The Road to Net Zero notwithstanding, U.S. natural gas production and subsequent liquefied natural gas exports will continue to grow significantly over the coming decades, according to a recent long-term outlook by the U.S. Energy Information Administration.
The EIA’s report projects that domestic natural gas production could increase 15 percent to 42.1 trillion cubic feet (TCF) per year by 2050. The real driver of this sustained growth is not U.S. gas-fired power or heating demand, but a sharp growth curve in liquefied natural gas (LNG) exports.
Overseas demand for U.S. LNG could push exports to 10 TCF by 2050. Much of this volume will be met by production in Haynesville Formation and Permian Basin of the Gulf Coast and U.S. Southwest regions, respectively.
Those natural gas plays, revolutionized by a combination of directional drilling and hydraulic fracturing, are close to LNG infrastructure along the Louisiana and Texas Gulf Coast liquefaction and export terminals. Natural gas production is chilled to minus 260 degrees Fahrenheit (160 Celsius) which converts the gas form to a liquid state and makes it more stable for shipping.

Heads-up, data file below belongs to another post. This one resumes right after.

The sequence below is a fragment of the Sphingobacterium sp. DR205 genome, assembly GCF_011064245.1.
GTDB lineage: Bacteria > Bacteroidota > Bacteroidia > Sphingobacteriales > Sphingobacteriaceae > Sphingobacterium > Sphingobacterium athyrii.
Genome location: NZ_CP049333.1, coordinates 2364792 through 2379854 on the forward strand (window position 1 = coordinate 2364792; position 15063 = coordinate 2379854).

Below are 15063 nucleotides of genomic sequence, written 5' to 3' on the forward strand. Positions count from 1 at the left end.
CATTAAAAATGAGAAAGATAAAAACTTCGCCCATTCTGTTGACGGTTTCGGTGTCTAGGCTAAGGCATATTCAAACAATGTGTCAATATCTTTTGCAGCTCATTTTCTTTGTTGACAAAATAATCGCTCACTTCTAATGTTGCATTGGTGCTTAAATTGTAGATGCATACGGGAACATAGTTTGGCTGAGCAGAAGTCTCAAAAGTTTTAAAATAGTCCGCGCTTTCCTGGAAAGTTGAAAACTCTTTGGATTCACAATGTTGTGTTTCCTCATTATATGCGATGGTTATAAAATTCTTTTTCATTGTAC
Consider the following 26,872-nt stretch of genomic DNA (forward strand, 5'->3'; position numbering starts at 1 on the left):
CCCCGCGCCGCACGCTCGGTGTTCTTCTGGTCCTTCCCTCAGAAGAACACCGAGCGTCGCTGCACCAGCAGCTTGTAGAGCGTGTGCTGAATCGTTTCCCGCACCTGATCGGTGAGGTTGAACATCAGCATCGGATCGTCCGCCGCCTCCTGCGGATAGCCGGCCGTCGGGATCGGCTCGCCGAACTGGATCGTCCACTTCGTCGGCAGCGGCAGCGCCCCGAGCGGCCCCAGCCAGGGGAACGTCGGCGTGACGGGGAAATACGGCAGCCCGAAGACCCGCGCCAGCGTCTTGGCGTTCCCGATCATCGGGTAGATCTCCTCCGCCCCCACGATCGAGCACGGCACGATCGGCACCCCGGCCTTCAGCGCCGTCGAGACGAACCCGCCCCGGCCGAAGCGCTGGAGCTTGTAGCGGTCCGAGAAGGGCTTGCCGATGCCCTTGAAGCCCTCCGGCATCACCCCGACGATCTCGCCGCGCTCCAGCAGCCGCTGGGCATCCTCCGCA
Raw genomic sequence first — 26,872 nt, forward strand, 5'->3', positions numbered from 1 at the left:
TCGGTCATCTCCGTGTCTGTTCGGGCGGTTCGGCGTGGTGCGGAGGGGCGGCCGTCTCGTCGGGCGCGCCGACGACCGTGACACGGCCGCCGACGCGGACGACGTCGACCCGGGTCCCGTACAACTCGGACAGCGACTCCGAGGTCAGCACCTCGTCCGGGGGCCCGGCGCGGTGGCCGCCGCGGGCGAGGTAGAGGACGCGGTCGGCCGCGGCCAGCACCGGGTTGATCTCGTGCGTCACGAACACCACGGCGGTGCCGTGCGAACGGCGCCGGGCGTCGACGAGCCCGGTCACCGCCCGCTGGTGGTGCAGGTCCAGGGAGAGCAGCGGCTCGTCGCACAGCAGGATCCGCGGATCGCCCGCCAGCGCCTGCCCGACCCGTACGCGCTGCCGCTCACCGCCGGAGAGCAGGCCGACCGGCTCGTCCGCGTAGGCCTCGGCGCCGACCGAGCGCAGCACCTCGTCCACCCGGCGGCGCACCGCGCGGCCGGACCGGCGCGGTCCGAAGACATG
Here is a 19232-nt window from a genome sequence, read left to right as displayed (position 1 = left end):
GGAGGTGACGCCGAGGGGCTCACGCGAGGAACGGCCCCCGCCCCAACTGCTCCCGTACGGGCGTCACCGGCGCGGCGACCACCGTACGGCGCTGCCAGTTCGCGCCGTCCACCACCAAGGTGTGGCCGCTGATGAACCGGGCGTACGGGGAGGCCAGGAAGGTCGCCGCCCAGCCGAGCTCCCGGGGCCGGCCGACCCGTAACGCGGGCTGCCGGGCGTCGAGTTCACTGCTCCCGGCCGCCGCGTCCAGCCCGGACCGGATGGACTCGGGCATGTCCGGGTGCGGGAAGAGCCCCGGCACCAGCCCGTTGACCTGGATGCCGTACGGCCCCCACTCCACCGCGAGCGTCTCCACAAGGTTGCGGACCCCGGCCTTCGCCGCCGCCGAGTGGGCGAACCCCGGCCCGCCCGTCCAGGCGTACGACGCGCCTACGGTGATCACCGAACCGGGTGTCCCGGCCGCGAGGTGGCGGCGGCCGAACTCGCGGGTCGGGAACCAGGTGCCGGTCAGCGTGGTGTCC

Countries and companies from Asia, Africa and Europe, among others, are cutting long-term supply deals with U.S. LNG suppliers such as Cheneire Energy and others.
By 2050, according to the EIA, Haynesville gas production could exceed 12 trillion cubic feet annually, about 50 percent higher than current levels. The Permian Basin gas plays could yield a similar amount of annual output, the EIA graphic shows.
Natural gas is the top fuel resource for electric power generation in the U.S., accounting for close to 40 percent of the overall mix, according to the EIA. Coal-fired power still accounts for about 22 percent, far down from the one-time lead due to many plant closures as utilities pursue decarbonization goals.
Natural gas generation emits about half of the carbon dioxide of coal-fired power, according to reports. It also can be moved by pipeline to feed not only utility-scale generating units, but also on-site power and backup generators.